Some quotes might help.
Peterson defines an act “as a function from a set of states to a set of outcomes”
The rest of the details are contained in this quote: “The key idea in von Neumann and Morgenstern’s theory is to ask the decision maker to state a set of preferences over risky acts. These acts are called lotteries, because the outcome of each act is assumed to be randomly determined by events (with known probabilities) that cannot be controlled by the decision maker”.
The terminology of risky acts is more widespread than Peterson: http://staff.science.uva.nl/~stephane/Teaching/UncDec/vNM.pdf
However, I don’t particularly see the need to get caught up in the details of what some particular people said: mostly I just want a clear way of saying what needs to be said.
Perhaps the best thing to do is (a) be more explicit about what lotteries are in the VNM system; and (b) be less explicit about how lotteries and acts interact. Use of the more neutral word “options” might help here [where options are the things the agent is choosing between].
Specifically, I could explicitly note that lotteries are the options on the VNM account (which is not to say that all lotteries are options but rather that all options are lotteries on this account), outline everything in terms of lotteries and then, when talking about the issue of action guidance, I can note that VNM, at least in the standard formulation, requires that an agent already has preferences over options and note that this might seem undesirable.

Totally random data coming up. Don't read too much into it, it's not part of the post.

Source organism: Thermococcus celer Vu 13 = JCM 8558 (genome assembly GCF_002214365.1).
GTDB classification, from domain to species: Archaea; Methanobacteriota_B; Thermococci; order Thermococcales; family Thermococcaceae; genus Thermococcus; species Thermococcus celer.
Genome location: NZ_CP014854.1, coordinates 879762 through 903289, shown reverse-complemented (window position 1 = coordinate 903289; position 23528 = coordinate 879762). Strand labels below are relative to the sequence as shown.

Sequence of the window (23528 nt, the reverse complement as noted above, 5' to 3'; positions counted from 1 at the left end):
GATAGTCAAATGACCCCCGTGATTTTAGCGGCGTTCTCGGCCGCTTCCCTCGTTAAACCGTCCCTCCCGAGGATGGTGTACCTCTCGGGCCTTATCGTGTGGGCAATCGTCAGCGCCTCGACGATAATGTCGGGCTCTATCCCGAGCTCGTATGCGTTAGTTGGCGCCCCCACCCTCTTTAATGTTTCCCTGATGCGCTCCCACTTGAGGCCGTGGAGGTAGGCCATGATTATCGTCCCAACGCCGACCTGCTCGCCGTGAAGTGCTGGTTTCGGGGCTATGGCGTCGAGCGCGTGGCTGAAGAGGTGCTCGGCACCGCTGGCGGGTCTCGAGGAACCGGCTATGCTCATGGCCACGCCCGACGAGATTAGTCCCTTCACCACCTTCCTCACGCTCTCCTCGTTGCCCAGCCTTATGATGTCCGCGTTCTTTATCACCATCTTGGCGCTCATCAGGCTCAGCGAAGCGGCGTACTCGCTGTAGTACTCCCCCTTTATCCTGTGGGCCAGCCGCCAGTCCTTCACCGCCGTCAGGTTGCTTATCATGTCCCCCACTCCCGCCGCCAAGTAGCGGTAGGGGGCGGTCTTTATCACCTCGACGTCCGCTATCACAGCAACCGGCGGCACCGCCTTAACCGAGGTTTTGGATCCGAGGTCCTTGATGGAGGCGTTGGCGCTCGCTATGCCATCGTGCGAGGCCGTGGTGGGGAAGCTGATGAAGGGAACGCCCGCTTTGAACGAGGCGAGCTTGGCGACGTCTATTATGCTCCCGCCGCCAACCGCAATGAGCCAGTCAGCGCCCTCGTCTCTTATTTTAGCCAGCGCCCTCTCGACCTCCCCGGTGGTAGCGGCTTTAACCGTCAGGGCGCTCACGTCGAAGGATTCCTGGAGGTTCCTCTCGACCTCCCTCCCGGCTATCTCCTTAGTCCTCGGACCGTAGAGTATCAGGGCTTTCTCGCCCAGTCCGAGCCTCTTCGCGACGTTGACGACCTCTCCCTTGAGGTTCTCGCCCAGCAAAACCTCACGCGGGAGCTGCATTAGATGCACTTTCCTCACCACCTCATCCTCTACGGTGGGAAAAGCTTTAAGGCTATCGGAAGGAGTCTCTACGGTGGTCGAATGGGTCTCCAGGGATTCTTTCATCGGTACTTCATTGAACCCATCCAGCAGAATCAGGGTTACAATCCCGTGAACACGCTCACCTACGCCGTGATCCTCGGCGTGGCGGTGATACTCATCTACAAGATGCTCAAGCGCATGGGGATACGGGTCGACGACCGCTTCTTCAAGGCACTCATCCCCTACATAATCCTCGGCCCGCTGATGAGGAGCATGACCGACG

If I understand correctly, Peterson is defining “acts” and “risky acts” as completely separate things (functions from states to outcomes, and lotteries over outcomes, respectively). If that’s true, it clears up the confusion, but that seems like extraordinarily bad terminology.
Okay, well I’ve rewritten this for the next update in a way that hopefully resolves the issues.
If you have time, once the update is posted I’d love to know whether you think the rewrite is successful. In any case, thanks for taking the time to comment so far.